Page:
While the process is the same as the initial formation of situational awareness, it is made more complex by the confusion of unexpected outcomes. For example, imagine you are putting together a jigsaw puzzle (which is, ironically, the exact analogy I use during the Mental Management of Emergencies program to explain the formation of situational awareness).

At the beginning, you have nothing but a pile of pieces. Typically, you search out a few facts that begin your process of understanding (Think: Size-up). In the puzzle building analogy, those “facts” are the four corner pieces. At the beginning of the puzzle building process, these are the only pieces that you can say, with certainty, you know where they go (assuming the puzzle has four corners to begin with).

As you piece the puzzle together, it starts to become clear what the puzzle theme is (e.g., a meadow with trees and flowers in the foreground and a beautiful mountain in the background). You’re starting to figure it out.

round pegThen, unexpectedly, you encounter a puzzle piece that looks like an old manual typewriter. You’re initial thought may be “Someone accidently put this puzzle piece in the wrong box”. This “denial” of the piece can happen in real-life when unexpected information suddenly appears. It may be dismissed as coincidence or as an anomaly. It is quite easy for the brain to do this, especially when you are operating under stress and time compression because there simply isn’t enough time to figure it out. So the brain dismisses (or filters out) the unexpected information.

The brain can also become confused as a result of unexpected information. This confusion slows down the process of capturing and processing the meaning of incoming information. In other words, your ability to make sense of current clues and cues may be impacted because some of your brain’s “thinking power” is being consumed with trying to bring order to the confusion.

Chief Gasaway’s Advice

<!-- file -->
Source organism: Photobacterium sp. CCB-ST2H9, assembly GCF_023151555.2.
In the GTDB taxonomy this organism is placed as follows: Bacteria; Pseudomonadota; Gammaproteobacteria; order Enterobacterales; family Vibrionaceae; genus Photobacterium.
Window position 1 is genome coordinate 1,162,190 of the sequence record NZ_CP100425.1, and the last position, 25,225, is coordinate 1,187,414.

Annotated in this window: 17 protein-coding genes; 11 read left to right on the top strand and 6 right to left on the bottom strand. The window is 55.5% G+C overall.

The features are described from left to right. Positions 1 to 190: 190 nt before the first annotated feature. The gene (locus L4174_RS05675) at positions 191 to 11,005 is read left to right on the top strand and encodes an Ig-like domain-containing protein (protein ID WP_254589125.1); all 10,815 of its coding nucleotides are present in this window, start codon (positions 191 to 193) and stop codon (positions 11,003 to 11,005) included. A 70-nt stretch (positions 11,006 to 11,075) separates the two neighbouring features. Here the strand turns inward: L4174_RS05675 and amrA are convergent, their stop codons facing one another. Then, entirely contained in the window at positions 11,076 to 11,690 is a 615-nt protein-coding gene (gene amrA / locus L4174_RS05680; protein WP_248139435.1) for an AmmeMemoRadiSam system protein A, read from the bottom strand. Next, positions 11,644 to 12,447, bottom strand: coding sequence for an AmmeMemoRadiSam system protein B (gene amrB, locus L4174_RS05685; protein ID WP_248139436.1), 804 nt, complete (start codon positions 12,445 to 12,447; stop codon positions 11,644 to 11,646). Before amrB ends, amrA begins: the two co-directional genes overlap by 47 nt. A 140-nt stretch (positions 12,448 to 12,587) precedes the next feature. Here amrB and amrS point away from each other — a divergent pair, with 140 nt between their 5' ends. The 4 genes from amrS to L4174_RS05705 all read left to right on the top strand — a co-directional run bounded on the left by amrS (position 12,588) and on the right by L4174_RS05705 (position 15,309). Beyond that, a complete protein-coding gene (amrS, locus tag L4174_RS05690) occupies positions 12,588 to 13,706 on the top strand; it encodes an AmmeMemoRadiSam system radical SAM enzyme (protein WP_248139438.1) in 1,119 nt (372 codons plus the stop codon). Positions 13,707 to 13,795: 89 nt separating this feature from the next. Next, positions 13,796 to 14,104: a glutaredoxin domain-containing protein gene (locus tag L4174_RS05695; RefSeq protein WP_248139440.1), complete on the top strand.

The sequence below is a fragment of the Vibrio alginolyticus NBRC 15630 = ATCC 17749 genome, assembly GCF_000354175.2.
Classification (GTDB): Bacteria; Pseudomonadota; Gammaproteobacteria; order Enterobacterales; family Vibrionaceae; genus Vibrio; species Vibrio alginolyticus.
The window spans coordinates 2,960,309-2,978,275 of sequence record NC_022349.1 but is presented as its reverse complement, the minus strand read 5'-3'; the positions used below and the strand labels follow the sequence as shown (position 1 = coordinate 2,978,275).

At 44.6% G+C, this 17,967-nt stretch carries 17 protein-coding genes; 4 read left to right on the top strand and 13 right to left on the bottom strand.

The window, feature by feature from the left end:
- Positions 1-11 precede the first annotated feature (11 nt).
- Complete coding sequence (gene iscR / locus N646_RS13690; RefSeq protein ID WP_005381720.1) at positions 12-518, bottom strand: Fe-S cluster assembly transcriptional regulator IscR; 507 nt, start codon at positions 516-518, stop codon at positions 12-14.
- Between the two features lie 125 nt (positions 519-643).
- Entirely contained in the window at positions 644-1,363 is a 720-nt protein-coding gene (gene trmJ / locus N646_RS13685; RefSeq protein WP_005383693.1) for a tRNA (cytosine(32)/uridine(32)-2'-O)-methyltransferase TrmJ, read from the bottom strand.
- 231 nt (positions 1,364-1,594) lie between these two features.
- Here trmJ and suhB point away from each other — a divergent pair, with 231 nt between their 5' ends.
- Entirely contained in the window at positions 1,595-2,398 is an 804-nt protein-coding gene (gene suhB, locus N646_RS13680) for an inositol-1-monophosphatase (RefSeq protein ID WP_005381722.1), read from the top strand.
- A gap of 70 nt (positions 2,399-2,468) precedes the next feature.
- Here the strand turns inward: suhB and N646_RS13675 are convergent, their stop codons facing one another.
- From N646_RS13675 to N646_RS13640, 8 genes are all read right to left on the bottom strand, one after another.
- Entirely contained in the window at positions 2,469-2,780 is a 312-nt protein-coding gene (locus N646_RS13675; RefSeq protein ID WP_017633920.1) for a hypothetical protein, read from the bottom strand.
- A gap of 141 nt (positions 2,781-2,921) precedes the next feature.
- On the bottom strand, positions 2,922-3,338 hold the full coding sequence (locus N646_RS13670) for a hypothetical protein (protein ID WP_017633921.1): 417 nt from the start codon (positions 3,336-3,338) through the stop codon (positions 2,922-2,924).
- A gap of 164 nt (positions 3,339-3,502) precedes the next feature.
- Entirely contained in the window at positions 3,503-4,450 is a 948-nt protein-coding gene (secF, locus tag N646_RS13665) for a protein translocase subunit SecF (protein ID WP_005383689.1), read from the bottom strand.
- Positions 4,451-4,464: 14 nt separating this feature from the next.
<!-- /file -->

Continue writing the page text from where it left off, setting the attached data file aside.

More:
AdviceYou may encounter unexpected information at any time. In the teachings of mindfulness, decision makers are taught to “expect the unexpected.” This seems to be a circular phrase and an impossible task. For if you expect the unexpected, then arguably, it’s no longer unexpected, right?

To expect the unexpected is to maintain a level of vigilance and acceptance to the fact that, at any given time, we are operating in an environment with limited information. Additionally, if the environment is dynamically changing, so is the information. Expecting surprises and unexpected outcomes is a mindset that can be an asset. It can reduce surprises and frustration.

As noted, when the unexpected occurs, it can be confusing. And while confusion would seem like something you would want to avoid while operating in environments of stress and consequence, it can actually be an asset so long as you realize confusion is a sign of violated expectations – something unexpected is happening.

When confused, adopt an inquisitive disposition and seek to understand why you are confused. What is happening that violates your expectations? Why is it happening? What does it mean? How does the new information change understanding? What are your new predictions of future events in light of this new information?

Action Items

  1. Situational Awareness Matters!Discuss a time when you encountered unexpected information and the impact it had on your situational awareness.
  2. Share some examples of the potential consequences unexpected information can have on decision making.
  3. Discuss how confusion, frustration and anger (resulting from unexpected information) can impact your focus.
  4. Discuss strategies for how to reduce the impact of unexpected information.

 

The mission of Situational Awareness Matters is simple: Help first responders see the bad things coming… in time to change the outcome.

Safety begins with SA!


Share your comments on this article in the “Leave a Reply” box below. If you want to send me incident pictures, videos or have an idea you’d like me to research and write about, contact me. I really enjoy getting feedback and supportive messages from fellow first responders. It gives me the energy to work harder for you.

Thanks,